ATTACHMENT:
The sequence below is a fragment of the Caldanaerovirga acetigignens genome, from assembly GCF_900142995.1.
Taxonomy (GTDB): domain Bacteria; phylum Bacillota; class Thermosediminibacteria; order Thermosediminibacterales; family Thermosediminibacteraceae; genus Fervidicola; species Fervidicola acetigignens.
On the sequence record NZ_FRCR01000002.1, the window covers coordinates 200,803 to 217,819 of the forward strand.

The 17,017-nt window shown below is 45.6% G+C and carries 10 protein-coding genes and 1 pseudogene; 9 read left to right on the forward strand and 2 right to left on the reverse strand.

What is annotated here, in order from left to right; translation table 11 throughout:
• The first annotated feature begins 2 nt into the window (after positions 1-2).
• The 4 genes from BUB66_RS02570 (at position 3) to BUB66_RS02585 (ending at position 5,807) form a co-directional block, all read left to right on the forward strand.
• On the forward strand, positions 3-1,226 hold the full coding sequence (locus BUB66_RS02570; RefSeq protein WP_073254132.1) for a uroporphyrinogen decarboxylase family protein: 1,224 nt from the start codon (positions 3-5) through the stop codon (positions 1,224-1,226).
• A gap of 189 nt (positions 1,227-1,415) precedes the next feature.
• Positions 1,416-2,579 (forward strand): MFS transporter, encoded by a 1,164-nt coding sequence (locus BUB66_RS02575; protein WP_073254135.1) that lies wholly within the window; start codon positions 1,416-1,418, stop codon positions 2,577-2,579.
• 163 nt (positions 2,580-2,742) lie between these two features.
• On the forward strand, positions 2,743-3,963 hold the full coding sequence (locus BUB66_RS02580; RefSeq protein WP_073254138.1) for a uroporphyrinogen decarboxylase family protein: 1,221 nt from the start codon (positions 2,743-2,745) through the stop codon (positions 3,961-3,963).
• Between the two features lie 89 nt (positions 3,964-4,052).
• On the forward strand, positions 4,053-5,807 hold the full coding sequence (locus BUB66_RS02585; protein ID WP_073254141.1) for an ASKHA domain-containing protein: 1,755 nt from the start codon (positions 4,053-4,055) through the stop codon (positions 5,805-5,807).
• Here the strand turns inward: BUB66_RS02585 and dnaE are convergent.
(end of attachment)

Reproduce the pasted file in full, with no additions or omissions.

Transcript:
The sequence below is a fragment of the Caldanaerovirga acetigignens genome, from assembly GCF_900142995.1.
Taxonomy (GTDB): domain Bacteria; phylum Bacillota; class Thermosediminibacteria; order Thermosediminibacterales; family Thermosediminibacteraceae; genus Fervidicola; species Fervidicola acetigignens.
On the sequence record NZ_FRCR01000002.1, the window covers coordinates 200,803 to 217,819 of the forward strand.

The 17,017-nt window shown below is 45.6% G+C and carries 10 protein-coding genes and 1 pseudogene; 9 read left to right on the forward strand and 2 right to left on the reverse strand.

What is annotated here, in order from left to right; translation table 11 throughout:
• The first annotated feature begins 2 nt into the window (after positions 1-2).
• The 4 genes from BUB66_RS02570 (at position 3) to BUB66_RS02585 (ending at position 5,807) form a co-directional block, all read left to right on the forward strand.
• On the forward strand, positions 3-1,226 hold the full coding sequence (locus BUB66_RS02570; RefSeq protein WP_073254132.1) for a uroporphyrinogen decarboxylase family protein: 1,224 nt from the start codon (positions 3-5) through the stop codon (positions 1,224-1,226).
• A gap of 189 nt (positions 1,227-1,415) precedes the next feature.
• Positions 1,416-2,579 (forward strand): MFS transporter, encoded by a 1,164-nt coding sequence (locus BUB66_RS02575; protein WP_073254135.1) that lies wholly within the window; start codon positions 1,416-1,418, stop codon positions 2,577-2,579.
• 163 nt (positions 2,580-2,742) lie between these two features.
• On the forward strand, positions 2,743-3,963 hold the full coding sequence (locus BUB66_RS02580; RefSeq protein WP_073254138.1) for a uroporphyrinogen decarboxylase family protein: 1,221 nt from the start codon (positions 2,743-2,745) through the stop codon (positions 3,961-3,963).
• Between the two features lie 89 nt (positions 3,964-4,052).
• On the forward strand, positions 4,053-5,807 hold the full coding sequence (locus BUB66_RS02585; protein ID WP_073254141.1) for an ASKHA domain-containing protein: 1,755 nt from the start codon (positions 4,053-4,055) through the stop codon (positions 5,805-5,807).
• Here the strand turns inward: BUB66_RS02585 and dnaE are convergent.